News View

January 17, 2012

The following are excerpts from newspapers throughout Alberta. They do not necessarily reflect the views of the ATA.

Bill 44 now government “worm can”

“The Alberta government in 2009 passed a controversial piece of legislation, known as Bill 44, which amended Alberta’s ­Human Rights Act. … To appease social conservatives in caucus, Ed Stelmach’s government added a rider to the legislation—a so-called ‘parental rights’ clause. The clause, known as 11.1, required school boards to give parents or guardians advance notice, in writing, any time students were about to study material dealing explicitly with religion, human sexuality, or sexual orientation. … But in the past two months, at least five parents from Morinville have registered formal complaints with the tribunal. And here’s the twist. … They’ve filed official complaints against the Greater St. Albert Catholic Regional Division and the Alberta Ministry of Education. Morinville, you see, has no secular schools. … The irony is surreal. The Catholic Church was one of the fiercest proponents of parental rights legislation. Now, Catholic education and the right of Great St. Albert Catholic school board to run public schools is being challenged because of the law. … The provincial government opened this worm can when it put parental rights into the human rights act. Now, the human rights commission has a moral and legal obligation to follow the law, no matter where it leads.”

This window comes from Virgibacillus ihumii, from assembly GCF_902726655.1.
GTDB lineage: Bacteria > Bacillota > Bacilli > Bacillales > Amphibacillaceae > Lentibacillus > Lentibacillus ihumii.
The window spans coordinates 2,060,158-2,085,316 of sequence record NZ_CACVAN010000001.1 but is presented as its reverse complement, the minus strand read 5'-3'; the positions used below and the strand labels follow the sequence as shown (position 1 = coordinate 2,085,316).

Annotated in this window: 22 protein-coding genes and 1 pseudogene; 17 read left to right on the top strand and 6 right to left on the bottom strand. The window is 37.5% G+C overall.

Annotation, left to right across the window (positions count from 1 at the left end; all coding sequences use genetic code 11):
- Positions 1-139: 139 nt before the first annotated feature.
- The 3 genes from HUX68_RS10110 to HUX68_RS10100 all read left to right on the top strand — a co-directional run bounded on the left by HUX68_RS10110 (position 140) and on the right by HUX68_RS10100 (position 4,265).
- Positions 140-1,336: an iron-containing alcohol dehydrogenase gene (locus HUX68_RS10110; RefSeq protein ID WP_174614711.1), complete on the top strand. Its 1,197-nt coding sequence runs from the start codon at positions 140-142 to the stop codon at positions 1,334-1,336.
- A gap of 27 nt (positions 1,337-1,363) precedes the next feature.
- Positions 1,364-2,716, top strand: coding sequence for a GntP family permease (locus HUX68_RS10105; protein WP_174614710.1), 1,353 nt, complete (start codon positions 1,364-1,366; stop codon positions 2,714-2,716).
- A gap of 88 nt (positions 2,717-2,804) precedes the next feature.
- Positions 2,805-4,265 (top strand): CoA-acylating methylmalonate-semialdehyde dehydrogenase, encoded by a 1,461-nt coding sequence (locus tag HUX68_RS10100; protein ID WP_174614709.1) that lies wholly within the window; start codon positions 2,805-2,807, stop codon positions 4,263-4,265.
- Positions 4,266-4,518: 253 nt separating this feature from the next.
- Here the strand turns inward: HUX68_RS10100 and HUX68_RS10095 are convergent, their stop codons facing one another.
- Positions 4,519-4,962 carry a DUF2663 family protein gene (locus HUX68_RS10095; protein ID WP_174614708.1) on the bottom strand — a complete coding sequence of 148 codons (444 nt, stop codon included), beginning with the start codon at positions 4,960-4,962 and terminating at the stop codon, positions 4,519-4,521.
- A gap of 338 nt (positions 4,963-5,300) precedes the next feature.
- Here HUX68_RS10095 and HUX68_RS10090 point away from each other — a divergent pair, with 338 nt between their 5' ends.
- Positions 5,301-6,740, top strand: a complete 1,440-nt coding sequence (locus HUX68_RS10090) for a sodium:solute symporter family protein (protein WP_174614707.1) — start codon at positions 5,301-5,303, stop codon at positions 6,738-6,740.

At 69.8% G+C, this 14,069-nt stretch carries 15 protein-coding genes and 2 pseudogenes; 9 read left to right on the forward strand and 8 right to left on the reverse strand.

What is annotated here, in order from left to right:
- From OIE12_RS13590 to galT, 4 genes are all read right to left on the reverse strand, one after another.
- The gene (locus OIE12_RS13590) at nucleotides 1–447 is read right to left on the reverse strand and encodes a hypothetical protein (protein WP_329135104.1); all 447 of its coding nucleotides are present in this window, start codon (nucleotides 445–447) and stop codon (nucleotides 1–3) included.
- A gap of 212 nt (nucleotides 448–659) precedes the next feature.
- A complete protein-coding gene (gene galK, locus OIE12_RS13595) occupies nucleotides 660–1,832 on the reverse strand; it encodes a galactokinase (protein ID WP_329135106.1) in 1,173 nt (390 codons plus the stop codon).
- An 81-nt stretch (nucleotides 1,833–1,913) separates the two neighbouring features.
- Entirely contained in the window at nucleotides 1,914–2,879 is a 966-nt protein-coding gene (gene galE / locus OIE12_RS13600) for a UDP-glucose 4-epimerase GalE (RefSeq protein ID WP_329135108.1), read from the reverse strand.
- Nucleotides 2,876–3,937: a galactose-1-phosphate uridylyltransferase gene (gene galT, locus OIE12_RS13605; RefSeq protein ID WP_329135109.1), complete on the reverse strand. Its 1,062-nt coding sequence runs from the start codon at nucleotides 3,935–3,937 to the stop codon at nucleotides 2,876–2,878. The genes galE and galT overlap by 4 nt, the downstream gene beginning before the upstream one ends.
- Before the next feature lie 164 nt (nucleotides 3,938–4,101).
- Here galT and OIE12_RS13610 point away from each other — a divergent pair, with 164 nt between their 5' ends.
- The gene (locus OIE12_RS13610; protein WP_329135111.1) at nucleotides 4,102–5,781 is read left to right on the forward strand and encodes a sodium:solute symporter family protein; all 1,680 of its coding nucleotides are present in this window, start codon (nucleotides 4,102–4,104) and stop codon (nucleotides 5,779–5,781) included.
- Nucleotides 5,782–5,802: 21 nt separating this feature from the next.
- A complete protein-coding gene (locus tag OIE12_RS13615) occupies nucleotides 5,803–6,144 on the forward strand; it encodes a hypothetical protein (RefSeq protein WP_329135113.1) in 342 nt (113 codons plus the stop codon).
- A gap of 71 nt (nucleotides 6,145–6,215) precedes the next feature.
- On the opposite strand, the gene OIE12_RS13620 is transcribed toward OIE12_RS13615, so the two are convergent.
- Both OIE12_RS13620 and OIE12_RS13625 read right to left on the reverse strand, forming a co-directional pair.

—Paula Simons, Edmonton Journal, January 12, 2012

Boards under scrutiny

“The new [education] minister [Thomas Lukaszuk] wants school boards to report their spending in much greater detail. He will publicize annual results for all boards so that parents can directly compare and see where their own board is wasting or saving money. … Like many Calgarians, I’ve watched [the Calgary Board of Education] drift gradually away from democratic principles and basic accountability. Before Christmas, the cosy inner circle tried to ban public input at formal board meetings, and even stop elected trustees from making motions. Public pressure forced a backup, but the ideas are still being considered. This nonsense happens in the shiny, new building on 8th Street S.W. that will cost the CBE $285 million in rent over 20 years, while another $30 million goes to improving the adjacent building that houses trustees. … Lukaszuk doesn’t single out Calgary’s board (Why bother, when so many are happy to help?), but he promises that parents across Alberta will be able ‘to decide whether they like where the money is going.’ As one taxpayer who drives past that CBE palace nearly every day, I can’t wait.”
—Don Braid, Calgary Herald, January 11, 2012